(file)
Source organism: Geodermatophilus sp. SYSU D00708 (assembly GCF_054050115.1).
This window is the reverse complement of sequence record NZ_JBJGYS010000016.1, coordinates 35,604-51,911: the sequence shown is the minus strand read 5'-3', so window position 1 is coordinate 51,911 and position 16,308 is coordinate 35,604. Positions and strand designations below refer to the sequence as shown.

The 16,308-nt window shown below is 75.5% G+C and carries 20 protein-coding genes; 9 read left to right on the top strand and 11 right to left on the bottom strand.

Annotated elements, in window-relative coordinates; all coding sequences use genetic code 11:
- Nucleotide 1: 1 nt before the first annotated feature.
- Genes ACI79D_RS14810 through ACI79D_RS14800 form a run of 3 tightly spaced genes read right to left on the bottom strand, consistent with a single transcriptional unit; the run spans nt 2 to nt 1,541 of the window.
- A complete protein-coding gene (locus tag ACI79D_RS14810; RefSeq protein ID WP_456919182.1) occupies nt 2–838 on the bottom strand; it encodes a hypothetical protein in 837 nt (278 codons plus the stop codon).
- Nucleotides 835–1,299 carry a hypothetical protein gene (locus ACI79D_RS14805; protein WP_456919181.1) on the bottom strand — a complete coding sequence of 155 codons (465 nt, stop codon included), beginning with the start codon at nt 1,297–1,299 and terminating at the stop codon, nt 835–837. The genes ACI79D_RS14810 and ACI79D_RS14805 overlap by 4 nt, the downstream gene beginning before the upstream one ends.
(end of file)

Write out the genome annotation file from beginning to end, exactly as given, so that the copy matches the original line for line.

Source organism: Geodermatophilus sp. SYSU D00708 (assembly GCF_054050115.1).
This window is the reverse complement of sequence record NZ_JBJGYS010000016.1, coordinates 35,604-51,911: the sequence shown is the minus strand read 5'-3', so window position 1 is coordinate 51,911 and position 16,308 is coordinate 35,604. Positions and strand designations below refer to the sequence as shown.

The 16,308-nt window shown below is 75.5% G+C and carries 20 protein-coding genes; 9 read left to right on the top strand and 11 right to left on the bottom strand.

Annotated elements, in window-relative coordinates; all coding sequences use genetic code 11:
- Nucleotide 1: 1 nt before the first annotated feature.
- Genes ACI79D_RS14810 through ACI79D_RS14800 form a run of 3 tightly spaced genes read right to left on the bottom strand, consistent with a single transcriptional unit; the run spans nt 2 to nt 1,541 of the window.
- A complete protein-coding gene (locus tag ACI79D_RS14810; RefSeq protein ID WP_456919182.1) occupies nt 2–838 on the bottom strand; it encodes a hypothetical protein in 837 nt (278 codons plus the stop codon).
- Nucleotides 835–1,299 carry a hypothetical protein gene (locus ACI79D_RS14805; protein WP_456919181.1) on the bottom strand — a complete coding sequence of 155 codons (465 nt, stop codon included), beginning with the start codon at nt 1,297–1,299 and terminating at the stop codon, nt 835–837. The genes ACI79D_RS14810 and ACI79D_RS14805 overlap by 4 nt, the downstream gene beginning before the upstream one ends.